Crash.net is unveiling its top 100 drivers and riders from across the motorsport world from 2018 with a countdown on each day until New Year’s Eve! Check back tomorrow for the top 20 entries, and let us know in the comments if we’ve made the right choices.

40. Gary Paffett - DTM, 1st

Somewhat fittingly, Paffett helped Mercedes seal its first DTM title since 2010 in its final season in Germany’s premier category of touring cars, as he also clinched his second championship crown in the process, becoming just the second non-German driver to do so.

Paffett took three victories on his way to fending off nearest challengers Rene Rast and Paul di Resta. Rast set up a tense finale thanks to his record of six consecutive wins at the end of the season but Paffett ultimately held his nerve to prevail, sealing the title with a third-place finish at the final race at Hockenheim.

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39. Maverick Vinales - MotoGP, 4th

A challenging second season at Movistar Yamaha for Maverick Vinales which ended on a high despite ongoing frustrations. The Japanese manufacturer’s development headache appeared to hamper Vinales the most with just three podiums across the opening 13 races.

But the Spaniard, through consistently scoring points even if fewer than expected, remained comfortably inside the top five in the riders’ championship throughout 2018. With Yamaha’s late-season surge a podium in Thailand and a long-awaited win in Australia added a little gloss to an underwhelming campaign on his way to fourth place in the standings behind team-mate Valentino Rossi.

38. Marco Bezzecchi - Moto3, 3rd

A rank outsider for a Moto3 title tilt at the start of 2018, Marco Bezzecchi almost single-handedly led the KTM charge against his Honda rivals finishing as the only rider on Austrian machinery inside the top six of the riders’ championship.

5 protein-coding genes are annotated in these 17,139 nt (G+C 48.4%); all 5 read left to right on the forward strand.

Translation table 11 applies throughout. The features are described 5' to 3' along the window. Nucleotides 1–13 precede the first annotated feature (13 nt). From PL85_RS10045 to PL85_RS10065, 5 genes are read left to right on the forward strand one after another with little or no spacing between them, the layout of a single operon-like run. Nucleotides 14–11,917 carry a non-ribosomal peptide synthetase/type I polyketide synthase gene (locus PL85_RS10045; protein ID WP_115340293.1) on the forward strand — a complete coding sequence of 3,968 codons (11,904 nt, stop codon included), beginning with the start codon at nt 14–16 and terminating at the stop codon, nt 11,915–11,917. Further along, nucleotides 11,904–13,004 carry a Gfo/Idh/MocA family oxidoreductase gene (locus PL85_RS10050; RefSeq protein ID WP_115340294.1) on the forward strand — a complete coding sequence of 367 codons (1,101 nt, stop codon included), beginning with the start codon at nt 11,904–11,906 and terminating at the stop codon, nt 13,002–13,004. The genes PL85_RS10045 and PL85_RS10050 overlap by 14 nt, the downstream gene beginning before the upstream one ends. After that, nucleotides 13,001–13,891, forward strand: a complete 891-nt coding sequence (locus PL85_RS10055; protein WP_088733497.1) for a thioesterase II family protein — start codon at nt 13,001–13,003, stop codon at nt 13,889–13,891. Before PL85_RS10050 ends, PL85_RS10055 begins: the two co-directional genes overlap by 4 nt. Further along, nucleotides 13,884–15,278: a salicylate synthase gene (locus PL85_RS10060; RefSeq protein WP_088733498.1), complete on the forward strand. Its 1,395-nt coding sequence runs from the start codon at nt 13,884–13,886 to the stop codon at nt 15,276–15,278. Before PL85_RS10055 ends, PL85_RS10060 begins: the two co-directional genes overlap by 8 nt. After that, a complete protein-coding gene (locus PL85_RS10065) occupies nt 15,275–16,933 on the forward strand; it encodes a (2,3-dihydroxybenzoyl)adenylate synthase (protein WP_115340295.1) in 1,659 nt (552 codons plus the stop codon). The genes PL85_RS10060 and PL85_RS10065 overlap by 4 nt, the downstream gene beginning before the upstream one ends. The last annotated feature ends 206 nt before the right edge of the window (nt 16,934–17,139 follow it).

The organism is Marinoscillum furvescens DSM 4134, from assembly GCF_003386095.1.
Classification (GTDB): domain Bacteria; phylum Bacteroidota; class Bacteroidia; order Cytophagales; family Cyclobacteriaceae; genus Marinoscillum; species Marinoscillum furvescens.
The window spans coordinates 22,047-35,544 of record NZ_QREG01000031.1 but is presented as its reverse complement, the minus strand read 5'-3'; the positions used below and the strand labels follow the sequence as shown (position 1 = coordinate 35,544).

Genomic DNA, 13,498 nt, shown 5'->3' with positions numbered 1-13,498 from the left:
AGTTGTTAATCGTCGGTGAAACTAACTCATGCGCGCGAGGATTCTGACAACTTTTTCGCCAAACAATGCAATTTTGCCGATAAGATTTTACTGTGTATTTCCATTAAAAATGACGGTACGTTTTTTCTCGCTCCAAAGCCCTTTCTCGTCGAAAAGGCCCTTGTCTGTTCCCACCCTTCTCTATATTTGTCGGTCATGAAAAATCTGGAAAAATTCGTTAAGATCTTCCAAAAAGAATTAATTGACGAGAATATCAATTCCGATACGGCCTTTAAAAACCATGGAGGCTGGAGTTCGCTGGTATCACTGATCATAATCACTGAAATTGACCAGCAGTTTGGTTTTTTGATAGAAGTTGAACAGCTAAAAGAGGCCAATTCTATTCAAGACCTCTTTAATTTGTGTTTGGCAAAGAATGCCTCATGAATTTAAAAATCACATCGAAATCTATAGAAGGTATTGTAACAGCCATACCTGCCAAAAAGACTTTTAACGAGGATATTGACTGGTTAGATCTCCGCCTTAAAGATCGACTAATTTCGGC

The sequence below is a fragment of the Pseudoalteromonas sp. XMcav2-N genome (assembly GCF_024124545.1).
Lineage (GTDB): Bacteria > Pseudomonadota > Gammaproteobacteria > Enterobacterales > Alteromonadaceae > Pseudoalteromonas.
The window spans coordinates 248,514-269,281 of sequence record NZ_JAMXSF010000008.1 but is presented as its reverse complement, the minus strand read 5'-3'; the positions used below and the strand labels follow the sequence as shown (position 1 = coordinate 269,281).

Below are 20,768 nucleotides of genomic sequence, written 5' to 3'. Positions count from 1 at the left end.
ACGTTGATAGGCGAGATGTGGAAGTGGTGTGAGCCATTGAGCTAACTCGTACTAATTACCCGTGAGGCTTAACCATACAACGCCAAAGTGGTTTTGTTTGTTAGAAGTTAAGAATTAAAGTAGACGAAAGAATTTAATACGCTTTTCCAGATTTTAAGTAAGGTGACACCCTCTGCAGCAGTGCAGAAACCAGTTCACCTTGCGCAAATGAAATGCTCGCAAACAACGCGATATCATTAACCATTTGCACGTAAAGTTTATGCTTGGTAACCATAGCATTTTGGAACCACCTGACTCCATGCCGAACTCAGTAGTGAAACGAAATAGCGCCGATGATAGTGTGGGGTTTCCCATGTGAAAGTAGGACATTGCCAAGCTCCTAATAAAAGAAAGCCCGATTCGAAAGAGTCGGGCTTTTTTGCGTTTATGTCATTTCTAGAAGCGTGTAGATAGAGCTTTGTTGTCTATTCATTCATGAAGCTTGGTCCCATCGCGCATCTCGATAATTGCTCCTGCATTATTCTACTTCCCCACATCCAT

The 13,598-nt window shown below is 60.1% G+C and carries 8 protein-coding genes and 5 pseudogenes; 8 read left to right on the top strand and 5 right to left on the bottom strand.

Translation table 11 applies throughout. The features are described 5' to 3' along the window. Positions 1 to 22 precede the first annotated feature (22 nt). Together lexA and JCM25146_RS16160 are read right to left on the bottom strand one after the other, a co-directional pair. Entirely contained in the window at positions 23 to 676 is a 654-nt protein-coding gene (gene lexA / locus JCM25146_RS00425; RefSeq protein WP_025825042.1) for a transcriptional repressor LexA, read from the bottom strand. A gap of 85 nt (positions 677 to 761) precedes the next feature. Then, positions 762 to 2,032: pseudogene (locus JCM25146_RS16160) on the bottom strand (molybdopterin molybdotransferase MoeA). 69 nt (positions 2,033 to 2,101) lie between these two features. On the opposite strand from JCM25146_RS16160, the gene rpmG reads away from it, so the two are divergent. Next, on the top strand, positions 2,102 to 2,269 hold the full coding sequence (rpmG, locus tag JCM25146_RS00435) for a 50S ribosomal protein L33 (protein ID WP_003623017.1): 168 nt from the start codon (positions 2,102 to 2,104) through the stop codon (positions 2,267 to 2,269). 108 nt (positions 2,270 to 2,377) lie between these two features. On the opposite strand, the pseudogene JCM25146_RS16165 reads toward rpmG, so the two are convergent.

Bezzecchi’s consistency, albeit finishing regularly behind eventual title-winner Jorge Martin, saw him become the Spaniard’s final title challenger before coming up short in Malaysia.

A crash out of the final race allowed Fabio Di Giannantonio to scrape into second place in the final standings but with three wins and six additional podiums Bezzecchi surprised all.

37. Ott Tanak - World Rally Championship, 3rd

After an average start to 2018, one podium from the opening three rounds, Ott Tanak and Toyota were always playing catching up but a run of four wins from six events in the middle third of the campaign ignited a surprise title charge – even if the Estonian denied it at every opportunity.

But with three rounds to go and off the back of three consecutive WRC wins, Tanak’s momentum had his rivals worried but he came unstuck at Wales Rally GB meaning he had to settle for third place. It still matched his 2017 breakthrough campaign.

36. Mick Schumacher - European Formula 3, 1st

Schumacher made a slow start to his second season in European F3 with leading outfit Prema but after claiming his maiden race win at Spa, the scene of his father, seven-time world champion Michael Schumacher’s first F1 victory, the 19-year-old’s form took off.

In total, Schumacher claimed eight victories - including five in a row at the Nurburgring and Red Bull Ring - to propel himself from title outsider to eventual champion as he surged clear of the highly-rated Red Bull protege Dan Ticktum in the standings. For much of the second half of 2018 Schumacher was untouchable in a very competitive field, resulting in a deserved move up to F2 for 2019.